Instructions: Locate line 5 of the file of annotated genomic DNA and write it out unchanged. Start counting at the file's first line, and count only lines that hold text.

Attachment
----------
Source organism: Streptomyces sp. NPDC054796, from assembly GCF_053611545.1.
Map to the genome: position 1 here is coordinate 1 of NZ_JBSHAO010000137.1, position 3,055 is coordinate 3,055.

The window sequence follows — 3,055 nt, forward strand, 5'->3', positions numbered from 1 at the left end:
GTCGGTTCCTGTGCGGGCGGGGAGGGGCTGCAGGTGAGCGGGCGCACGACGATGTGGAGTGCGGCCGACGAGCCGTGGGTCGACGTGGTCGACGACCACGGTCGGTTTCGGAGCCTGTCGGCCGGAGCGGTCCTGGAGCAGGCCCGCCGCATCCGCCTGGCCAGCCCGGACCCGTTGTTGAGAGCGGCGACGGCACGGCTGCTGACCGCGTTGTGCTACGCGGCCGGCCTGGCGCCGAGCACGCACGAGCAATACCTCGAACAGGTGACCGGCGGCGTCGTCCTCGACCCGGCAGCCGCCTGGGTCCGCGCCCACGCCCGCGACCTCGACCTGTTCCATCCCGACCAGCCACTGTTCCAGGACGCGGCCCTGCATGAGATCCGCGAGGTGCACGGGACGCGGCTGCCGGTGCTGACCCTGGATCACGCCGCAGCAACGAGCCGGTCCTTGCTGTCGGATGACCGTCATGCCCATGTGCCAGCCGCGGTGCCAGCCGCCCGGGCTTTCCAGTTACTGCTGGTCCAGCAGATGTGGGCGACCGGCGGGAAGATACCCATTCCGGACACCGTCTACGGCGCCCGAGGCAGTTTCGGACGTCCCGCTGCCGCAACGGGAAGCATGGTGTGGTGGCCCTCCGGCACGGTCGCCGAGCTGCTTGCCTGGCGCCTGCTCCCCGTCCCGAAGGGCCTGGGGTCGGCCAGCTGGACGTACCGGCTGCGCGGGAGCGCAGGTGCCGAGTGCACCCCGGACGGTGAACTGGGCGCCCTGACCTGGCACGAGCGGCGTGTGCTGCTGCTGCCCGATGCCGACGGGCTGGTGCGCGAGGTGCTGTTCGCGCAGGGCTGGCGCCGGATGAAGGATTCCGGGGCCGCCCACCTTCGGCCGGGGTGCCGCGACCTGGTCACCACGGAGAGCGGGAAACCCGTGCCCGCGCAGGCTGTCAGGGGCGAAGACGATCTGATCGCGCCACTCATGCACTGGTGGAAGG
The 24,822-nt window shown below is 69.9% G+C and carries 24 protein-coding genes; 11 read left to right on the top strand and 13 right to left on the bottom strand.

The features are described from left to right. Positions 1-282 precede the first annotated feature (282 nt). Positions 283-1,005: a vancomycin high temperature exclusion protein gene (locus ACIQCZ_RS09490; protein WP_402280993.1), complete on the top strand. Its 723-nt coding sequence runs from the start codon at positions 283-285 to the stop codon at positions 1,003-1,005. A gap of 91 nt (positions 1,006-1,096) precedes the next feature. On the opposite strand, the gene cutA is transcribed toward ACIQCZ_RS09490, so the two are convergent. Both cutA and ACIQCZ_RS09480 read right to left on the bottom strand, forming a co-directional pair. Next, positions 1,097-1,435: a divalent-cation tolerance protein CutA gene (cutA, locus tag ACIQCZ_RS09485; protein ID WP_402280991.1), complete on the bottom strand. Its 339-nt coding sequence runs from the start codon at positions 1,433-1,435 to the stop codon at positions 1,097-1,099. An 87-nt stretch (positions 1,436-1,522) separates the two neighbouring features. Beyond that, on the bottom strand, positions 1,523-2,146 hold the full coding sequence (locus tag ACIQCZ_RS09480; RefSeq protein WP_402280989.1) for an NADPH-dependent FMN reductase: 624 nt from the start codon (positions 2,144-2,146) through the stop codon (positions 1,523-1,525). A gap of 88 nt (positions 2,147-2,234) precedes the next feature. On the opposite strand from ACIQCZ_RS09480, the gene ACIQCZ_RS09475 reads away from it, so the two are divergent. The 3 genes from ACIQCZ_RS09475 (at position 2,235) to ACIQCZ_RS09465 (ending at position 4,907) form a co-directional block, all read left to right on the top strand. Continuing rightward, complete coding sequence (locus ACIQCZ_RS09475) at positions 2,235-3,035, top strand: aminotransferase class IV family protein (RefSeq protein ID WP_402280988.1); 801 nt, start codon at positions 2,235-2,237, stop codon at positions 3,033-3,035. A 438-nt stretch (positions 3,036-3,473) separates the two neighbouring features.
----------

The 24,822-nt window shown below is 69.9% G+C and carries 24 protein-coding genes; 11 read left to right on the top strand and 13 right to left on the bottom strand.